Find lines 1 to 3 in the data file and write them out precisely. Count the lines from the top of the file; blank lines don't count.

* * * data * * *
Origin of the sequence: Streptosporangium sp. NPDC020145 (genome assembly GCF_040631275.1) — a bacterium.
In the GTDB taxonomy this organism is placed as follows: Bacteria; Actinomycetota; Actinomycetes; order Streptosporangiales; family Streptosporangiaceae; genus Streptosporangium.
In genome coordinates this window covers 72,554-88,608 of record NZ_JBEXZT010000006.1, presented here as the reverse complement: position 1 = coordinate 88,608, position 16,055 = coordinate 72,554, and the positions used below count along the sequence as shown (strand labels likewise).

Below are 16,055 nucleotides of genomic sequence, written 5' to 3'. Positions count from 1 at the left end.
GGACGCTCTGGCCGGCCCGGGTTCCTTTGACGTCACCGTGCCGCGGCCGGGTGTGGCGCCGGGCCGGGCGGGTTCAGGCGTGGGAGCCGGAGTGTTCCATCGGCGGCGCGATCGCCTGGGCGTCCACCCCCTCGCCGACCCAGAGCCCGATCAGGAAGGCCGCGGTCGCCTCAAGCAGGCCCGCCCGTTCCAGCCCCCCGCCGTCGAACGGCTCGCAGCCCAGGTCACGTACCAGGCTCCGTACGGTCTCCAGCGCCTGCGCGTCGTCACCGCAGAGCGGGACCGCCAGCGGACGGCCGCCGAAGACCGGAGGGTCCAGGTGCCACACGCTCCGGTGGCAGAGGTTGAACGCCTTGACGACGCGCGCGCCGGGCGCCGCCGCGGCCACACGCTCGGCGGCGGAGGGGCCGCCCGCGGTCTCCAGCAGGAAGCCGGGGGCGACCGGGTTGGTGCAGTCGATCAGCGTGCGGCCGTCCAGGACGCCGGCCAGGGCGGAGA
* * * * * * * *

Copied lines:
Origin of the sequence: Streptosporangium sp. NPDC020145 (genome assembly GCF_040631275.1) — a bacterium.
In the GTDB taxonomy this organism is placed as follows: Bacteria; Actinomycetota; Actinomycetes; order Streptosporangiales; family Streptosporangiaceae; genus Streptosporangium.
In genome coordinates this window covers 72,554-88,608 of record NZ_JBEXZT010000006.1, presented here as the reverse complement: position 1 = coordinate 88,608, position 16,055 = coordinate 72,554, and the positions used below count along the sequence as shown (strand labels likewise).